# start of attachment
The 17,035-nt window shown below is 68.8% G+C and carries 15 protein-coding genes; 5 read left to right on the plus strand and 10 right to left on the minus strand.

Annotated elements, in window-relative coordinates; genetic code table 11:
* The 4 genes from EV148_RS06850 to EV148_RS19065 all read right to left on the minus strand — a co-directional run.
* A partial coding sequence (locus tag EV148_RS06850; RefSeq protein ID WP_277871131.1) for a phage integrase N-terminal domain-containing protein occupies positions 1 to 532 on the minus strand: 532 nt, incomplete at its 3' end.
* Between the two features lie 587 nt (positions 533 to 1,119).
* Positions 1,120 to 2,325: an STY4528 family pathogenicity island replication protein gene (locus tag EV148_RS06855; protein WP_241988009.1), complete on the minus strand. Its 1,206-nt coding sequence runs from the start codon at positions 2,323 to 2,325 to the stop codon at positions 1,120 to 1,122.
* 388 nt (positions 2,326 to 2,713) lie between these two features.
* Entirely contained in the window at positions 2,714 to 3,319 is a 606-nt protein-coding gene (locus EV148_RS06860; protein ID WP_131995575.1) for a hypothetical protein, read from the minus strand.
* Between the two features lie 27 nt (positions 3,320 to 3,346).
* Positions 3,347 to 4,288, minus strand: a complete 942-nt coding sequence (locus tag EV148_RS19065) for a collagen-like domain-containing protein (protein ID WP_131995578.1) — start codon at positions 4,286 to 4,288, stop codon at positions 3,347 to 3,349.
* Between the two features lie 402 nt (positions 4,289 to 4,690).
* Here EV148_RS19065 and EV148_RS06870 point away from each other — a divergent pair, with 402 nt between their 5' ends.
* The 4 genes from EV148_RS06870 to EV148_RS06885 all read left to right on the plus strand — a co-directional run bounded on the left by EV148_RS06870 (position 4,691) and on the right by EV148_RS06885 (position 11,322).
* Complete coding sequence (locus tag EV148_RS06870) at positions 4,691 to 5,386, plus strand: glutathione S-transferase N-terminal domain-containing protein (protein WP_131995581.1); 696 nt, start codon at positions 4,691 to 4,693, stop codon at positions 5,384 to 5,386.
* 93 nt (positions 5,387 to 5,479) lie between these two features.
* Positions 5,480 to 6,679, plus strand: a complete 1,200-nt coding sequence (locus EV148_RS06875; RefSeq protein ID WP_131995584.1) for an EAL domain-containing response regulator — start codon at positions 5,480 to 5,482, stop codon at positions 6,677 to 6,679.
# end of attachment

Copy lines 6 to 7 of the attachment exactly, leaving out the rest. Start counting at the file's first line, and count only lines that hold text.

* Positions 1,120 to 2,325: an STY4528 family pathogenicity island replication protein gene (locus tag EV148_RS06855; protein WP_241988009.1), complete on the minus strand. Its 1,206-nt coding sequence runs from the start codon at positions 2,323 to 2,325 to the stop codon at positions 1,120 to 1,122.
* 388 nt (positions 2,326 to 2,713) lie between these two features.